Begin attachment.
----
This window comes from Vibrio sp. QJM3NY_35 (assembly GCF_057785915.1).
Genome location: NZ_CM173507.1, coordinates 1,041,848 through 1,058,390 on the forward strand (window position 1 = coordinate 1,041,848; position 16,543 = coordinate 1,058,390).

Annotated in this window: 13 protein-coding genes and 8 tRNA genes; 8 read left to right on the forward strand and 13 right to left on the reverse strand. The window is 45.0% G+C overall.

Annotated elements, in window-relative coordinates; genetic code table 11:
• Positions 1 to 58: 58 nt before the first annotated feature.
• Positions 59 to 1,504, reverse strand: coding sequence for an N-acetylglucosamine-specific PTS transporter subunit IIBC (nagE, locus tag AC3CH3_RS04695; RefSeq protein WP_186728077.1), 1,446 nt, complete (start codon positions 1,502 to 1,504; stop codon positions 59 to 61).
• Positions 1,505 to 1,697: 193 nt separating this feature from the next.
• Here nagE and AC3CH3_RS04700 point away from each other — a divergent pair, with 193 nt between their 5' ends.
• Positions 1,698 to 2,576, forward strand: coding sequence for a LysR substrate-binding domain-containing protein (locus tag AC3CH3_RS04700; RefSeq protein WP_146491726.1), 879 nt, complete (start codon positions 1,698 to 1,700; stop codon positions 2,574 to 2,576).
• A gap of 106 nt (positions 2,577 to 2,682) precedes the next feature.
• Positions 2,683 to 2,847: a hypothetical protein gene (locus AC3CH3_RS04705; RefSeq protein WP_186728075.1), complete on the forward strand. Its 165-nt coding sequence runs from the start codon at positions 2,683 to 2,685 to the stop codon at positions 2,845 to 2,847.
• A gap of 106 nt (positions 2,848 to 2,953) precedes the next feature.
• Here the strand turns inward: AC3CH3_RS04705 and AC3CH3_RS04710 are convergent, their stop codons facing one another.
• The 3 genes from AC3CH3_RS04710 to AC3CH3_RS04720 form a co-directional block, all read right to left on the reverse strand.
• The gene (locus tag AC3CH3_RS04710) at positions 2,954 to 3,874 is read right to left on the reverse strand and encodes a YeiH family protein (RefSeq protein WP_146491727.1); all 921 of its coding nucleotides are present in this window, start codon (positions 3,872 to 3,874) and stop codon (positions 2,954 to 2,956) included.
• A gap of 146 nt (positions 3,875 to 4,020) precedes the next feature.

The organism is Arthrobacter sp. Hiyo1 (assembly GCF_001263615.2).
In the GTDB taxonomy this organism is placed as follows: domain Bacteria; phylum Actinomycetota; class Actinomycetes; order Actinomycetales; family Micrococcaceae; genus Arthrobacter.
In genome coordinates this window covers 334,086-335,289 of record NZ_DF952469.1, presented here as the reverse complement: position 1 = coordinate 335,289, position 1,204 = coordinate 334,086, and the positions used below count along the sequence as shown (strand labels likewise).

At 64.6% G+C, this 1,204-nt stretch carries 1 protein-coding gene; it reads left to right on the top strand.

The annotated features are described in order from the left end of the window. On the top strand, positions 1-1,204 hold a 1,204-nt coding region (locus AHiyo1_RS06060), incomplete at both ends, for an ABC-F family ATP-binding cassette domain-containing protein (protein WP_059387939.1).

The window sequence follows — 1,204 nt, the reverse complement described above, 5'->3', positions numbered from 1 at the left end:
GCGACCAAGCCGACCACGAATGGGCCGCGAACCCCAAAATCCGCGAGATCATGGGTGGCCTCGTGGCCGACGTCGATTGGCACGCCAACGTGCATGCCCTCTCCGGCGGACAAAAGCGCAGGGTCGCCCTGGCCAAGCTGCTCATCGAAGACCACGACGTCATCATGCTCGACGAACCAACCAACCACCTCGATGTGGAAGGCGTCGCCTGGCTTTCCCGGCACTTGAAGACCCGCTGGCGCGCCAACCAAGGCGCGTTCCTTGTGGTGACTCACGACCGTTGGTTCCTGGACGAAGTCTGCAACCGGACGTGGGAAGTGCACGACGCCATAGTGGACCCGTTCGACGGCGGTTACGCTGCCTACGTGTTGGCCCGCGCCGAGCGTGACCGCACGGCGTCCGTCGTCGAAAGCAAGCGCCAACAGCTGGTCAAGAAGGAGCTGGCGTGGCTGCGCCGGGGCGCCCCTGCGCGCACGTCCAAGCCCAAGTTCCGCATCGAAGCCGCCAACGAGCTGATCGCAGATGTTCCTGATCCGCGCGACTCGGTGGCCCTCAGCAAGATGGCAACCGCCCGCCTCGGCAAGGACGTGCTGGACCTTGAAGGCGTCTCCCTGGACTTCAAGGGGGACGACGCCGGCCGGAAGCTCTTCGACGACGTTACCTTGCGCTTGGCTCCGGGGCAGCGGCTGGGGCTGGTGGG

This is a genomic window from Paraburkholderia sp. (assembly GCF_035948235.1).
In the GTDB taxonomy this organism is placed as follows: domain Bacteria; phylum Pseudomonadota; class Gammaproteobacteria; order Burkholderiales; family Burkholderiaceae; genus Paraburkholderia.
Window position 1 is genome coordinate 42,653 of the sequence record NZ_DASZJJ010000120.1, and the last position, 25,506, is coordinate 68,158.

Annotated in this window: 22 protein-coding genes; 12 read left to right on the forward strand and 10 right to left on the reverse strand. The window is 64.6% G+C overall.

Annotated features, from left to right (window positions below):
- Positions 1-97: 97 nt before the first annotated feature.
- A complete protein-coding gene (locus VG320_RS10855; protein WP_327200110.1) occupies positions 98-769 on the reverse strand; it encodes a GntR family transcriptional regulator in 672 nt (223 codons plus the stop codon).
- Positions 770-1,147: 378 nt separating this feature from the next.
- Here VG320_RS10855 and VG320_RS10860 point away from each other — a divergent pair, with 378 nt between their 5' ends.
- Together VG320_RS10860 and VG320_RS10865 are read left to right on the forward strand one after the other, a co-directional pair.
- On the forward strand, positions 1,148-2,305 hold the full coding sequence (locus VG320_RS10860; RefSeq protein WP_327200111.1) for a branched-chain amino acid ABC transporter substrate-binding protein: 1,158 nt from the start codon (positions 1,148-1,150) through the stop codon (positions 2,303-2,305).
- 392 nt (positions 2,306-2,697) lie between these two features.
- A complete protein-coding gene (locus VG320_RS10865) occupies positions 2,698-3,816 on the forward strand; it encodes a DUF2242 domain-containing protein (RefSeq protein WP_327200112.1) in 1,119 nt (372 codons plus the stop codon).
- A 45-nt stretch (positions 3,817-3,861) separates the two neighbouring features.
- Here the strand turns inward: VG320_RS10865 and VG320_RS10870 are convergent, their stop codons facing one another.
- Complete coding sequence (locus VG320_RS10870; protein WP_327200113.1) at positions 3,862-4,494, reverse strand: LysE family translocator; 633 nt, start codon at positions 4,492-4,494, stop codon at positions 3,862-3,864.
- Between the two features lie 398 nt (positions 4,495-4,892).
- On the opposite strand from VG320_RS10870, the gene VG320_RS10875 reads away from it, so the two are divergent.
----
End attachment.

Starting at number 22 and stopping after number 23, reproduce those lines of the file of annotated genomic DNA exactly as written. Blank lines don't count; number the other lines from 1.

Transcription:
The window sequence follows — 1,204 nt, the reverse complement described above, 5'->3', positions numbered from 1 at the left end:
GCGACCAAGCCGACCACGAATGGGCCGCGAACCCCAAAATCCGCGAGATCATGGGTGGCCTCGTGGCCGACGTCGATTGGCACGCCAACGTGCATGCCCTCTCCGGCGGACAAAAGCGCAGGGTCGCCCTGGCCAAGCTGCTCATCGAAGACCACGACGTCATCATGCTCGACGAACCAACCAACCACCTCGATGTGGAAGGCGTCGCCTGGCTTTCCCGGCACTTGAAGACCCGCTGGCGCGCCAACCAAGGCGCGTTCCTTGTGGTGACTCACGACCGTTGGTTCCTGGACGAAGTCTGCAACCGGACGTGGGAAGTGCACGACGCCATAGTGGACCCGTTCGACGGCGGTTACGCTGCCTACGTGTTGGCCCGCGCCGAGCGTGACCGCACGGCGTCCGTCGTCGAAAGCAAGCGCCAACAGCTGGTCAAGAAGGAGCTGGCGTGGCTGCGCCGGGGCGCCCCTGCGCGCACGTCCAAGCCCAAGTTCCGCATCGAAGCCGCCAACGAGCTGATCGCAGATGTTCCTGATCCGCGCGACTCGGTGGCCCTCAGCAAGATGGCAACCGCCCGCCTCGGCAAGGACGTGCTGGACCTTGAAGGCGTCTCCCTGGACTTCAAGGGGGACGACGCCGGCCGGAAGCTCTTCGACGACGTTACCTTGCGCTTGGCTCCGGGGCAGCGGCTGGGGCTGGTGGG